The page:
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Animals In Print
The On-Line Newsletter

From 24 February 2003 Issue

ANOTHER CRETIN (?) BABBLES
Animals Deserve Compassion, Not Rights

That was the headline in the February 6, 2003 National Review editorial, written by Jonah Goldberg. JonahsColumn@aol.com  http://www.tallahassee.com/mld/democrat/news/opinion/5113924.htm  

In reviewing a new book by Matthew Scully, "Dominion: The Power of Man, the Suffering of Animals and the Call to Mercy," Mr. Goldberg praises the author's literary effort while taking every opportunity to ridicule all things vegan. He writes:

"Veganism is a hardcore version of vegetarianism. Think of the difference between, say, socialism and Maoism."

Since vegans eat no animal products, not even honey, Goldberg editorializes:

"Now, I'm not exactly ready to 'take back the night' for bees quite yet. I think equating insects and human rape victims is a bit offensive. But as a general proposition, I do care a great deal about (non-bug) animals. I don't believe in 'animal rights,' however, because, well, animals don't have any."

In promulgating his opinion of why animals merely deserve our compassion and not their own set of rights, Goldberg argues:

"It's simply not true that rats and pigs have the same feelings as people. Animals have nowhere near the emotional range of humans. Pigs do not feel empathy. Dogs may know joy, but I doubt they're often happy for other people or experience moral outrage. My dog Cosmo is scandalized by many things - lack of tennis balls, for example - but he has no passion about famine or poverty or Joe Millionaire."

In a perfect world, there is no need for regulations or laws. In a place where the simplest rule is observed, "do unto others as you would wish them to do unto you," what could be simpler than applying that tenet to all living creatures?

Throughout the early history of humankind, when a man or woman hurt another, whether it was by rape, or murder, or theft, that unsociable and aberrant action violated the stability of an entire community. At first, unwritten rules were established for all to follow. Ultimately, rules became regulations, then laws. Formal governing bodies were established to preserve rights. Such is the primary function of any government. Ultimately, to preserve and protect these rights, those in power created a series of new rules to penalize and rehabilitate those who practiced anti-social behavior.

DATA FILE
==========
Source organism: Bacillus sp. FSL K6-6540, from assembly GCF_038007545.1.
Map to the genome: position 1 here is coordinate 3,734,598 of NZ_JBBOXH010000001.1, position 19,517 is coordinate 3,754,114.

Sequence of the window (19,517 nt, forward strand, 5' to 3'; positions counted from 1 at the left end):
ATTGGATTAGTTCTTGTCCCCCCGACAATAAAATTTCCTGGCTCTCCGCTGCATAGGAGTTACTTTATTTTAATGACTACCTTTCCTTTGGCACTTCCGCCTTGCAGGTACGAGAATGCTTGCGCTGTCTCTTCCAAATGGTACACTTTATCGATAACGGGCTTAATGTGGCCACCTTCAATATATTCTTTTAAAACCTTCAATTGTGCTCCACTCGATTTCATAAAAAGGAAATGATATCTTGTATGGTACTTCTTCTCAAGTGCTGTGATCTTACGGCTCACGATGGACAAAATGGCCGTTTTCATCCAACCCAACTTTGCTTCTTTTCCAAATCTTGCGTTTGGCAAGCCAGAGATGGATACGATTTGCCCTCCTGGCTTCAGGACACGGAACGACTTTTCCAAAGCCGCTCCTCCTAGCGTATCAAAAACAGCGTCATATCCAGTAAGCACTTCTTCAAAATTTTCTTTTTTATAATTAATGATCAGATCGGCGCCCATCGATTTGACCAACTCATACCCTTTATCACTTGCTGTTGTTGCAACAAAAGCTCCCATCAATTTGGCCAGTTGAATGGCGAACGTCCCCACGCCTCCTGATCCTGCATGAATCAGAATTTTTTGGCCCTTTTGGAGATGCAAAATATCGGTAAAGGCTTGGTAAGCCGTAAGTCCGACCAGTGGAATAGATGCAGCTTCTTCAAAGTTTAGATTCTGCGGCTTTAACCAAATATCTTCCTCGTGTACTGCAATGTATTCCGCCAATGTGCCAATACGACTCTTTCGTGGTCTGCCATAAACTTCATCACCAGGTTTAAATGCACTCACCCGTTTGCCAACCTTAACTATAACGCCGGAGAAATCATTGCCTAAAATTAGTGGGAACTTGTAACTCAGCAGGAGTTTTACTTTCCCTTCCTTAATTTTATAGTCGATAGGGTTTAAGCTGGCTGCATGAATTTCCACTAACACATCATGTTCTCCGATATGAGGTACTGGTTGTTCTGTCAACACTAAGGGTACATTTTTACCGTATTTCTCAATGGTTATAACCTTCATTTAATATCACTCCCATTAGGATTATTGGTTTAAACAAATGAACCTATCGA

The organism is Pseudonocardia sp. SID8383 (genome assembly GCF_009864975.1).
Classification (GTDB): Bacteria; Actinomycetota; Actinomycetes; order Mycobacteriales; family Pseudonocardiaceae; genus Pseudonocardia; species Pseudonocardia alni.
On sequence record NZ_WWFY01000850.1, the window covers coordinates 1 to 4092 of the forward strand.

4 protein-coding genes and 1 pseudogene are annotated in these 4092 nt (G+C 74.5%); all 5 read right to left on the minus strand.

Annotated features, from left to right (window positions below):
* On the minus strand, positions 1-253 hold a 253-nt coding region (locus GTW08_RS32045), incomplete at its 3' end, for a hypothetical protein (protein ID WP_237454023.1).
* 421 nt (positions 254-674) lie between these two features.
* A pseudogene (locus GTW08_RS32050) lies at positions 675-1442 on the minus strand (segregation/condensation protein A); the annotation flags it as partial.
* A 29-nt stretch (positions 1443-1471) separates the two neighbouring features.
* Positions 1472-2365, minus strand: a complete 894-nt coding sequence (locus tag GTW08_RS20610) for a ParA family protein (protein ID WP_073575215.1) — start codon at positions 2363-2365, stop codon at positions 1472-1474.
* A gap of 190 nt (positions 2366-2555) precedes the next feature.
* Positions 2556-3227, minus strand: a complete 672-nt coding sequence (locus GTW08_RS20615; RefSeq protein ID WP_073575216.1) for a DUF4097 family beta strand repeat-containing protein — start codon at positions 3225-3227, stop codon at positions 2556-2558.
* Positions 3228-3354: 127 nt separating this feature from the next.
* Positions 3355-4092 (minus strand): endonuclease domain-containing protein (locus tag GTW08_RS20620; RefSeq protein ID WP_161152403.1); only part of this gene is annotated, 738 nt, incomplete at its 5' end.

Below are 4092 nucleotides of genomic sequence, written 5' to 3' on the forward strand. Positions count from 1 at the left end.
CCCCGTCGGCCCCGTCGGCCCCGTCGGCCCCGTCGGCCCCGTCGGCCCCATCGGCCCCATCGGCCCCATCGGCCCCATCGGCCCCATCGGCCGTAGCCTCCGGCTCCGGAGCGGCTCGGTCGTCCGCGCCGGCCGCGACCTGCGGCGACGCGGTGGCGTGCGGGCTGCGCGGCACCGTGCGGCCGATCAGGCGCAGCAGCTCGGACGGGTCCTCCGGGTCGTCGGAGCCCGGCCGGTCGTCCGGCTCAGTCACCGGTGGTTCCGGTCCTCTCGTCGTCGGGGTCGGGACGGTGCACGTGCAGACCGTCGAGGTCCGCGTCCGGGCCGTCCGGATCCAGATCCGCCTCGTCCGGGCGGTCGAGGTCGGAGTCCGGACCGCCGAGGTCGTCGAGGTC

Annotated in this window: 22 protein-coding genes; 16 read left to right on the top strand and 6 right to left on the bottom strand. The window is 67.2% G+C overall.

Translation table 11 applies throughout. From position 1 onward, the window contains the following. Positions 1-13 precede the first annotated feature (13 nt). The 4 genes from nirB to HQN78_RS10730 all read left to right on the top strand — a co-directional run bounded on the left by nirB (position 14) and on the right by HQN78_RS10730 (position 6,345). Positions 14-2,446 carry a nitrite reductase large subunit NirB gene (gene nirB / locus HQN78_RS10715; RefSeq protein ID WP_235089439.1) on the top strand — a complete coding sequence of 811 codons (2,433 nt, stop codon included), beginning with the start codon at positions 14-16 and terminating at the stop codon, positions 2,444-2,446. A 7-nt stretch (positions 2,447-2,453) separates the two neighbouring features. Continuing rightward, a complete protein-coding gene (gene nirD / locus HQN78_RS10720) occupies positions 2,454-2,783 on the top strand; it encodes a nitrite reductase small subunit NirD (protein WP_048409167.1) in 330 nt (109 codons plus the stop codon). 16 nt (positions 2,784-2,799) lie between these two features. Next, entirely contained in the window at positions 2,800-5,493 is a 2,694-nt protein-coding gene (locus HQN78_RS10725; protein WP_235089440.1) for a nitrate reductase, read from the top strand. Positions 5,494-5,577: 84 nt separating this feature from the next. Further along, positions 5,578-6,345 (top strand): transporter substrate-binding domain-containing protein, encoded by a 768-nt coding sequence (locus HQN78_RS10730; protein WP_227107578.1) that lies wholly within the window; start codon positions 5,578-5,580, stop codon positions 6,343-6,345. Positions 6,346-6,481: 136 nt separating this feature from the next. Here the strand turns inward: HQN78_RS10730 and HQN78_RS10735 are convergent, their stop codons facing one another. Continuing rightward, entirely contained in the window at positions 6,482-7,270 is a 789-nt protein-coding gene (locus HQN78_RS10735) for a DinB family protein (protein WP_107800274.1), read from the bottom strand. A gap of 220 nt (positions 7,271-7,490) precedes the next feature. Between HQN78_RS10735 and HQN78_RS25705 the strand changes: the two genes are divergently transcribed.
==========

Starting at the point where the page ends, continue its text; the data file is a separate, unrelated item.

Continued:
In a utopia, there would be no need for rules or laws. There would be a universal practice of extending common decency to all creatures.

Recognizing that abuses of all kinds exist, laws have been passed to protect humans and non-human animals.

In our world, there now exist compassionate slaughter laws, compassionate animal research laws, and laws protecting animals from human abuse.

The defining line separating compassion and rights is the passage of laws. Once a law is passed, a society recognizes and confirms its obligation to protect an inalienable right. Rights and laws now extend to humans and animals. People who torture and abuse animals now go to jail. That is the law.

Animals have gained the right not to be abused.

So, can a dog express moral outrage? Mine does, each evening when her companion humans sit around our dinner table. She runs from one to another, asking quite nicely for food from our own plates. When none is offered, she barks her outrage. She may have already eaten, but in her mind, the injustice of our not sharing is adequately communicated. Does she have a right to our dinner? Of course not. Does that mean that I have compassion for her? Of course. Do we detect her outrage, or ignore it?

Even when snacking on popcorn, she must get her token kernel, or she will let all within earshot know that the world is not perfect, and that she will not tolerate the indignity of being treated like, er, like an individual with no rights. You see? It's not the food, it's the principle.

Many animals of the human-kind often lack the ability to sense an indignity and react with moral outrage. Non-human animals always communicate when something is wrong.

Immediately ceasing a destructive behavior makes things right. A kick or a knife is an invasion of that right to live free of pain. Having no compassion for pain, and continuing to rationalize the need to give pain, is a wrong, not a right.

My dog may not have the ability to understand Joe Millionaire.

Neither do I, for that matter. However, she does have receptors for sounds that I cannot hear, and she possesses the innate ability to smell moods, and predict human behaviors by auditory and olfactory senses more developed than mine. She knows, for example, who walks through our backyard, and what that creature has been doing, and with whom. She assesses more information, while naked, than I do fully clothed while reading my newspaper or surfing the Internet. In a sense, by human definition, she may be a simpler creature than I, but in perspective, by nature's laws, she is infinitely more advanced, by her given skills. Her world is in balance. The world of humans is not. I have the ability to make the rules for her, and enact those rules into laws. That is my obligation. To do any less would represent the most irrational form of injustice.

My concluding thoughts...Do animals deserve rights? Of course they do. Some humans on the other hand...hmm...

Robert Cohen
http://www.notmilk.com  

Return to Animals in Print 24 Feb 2003 Issue

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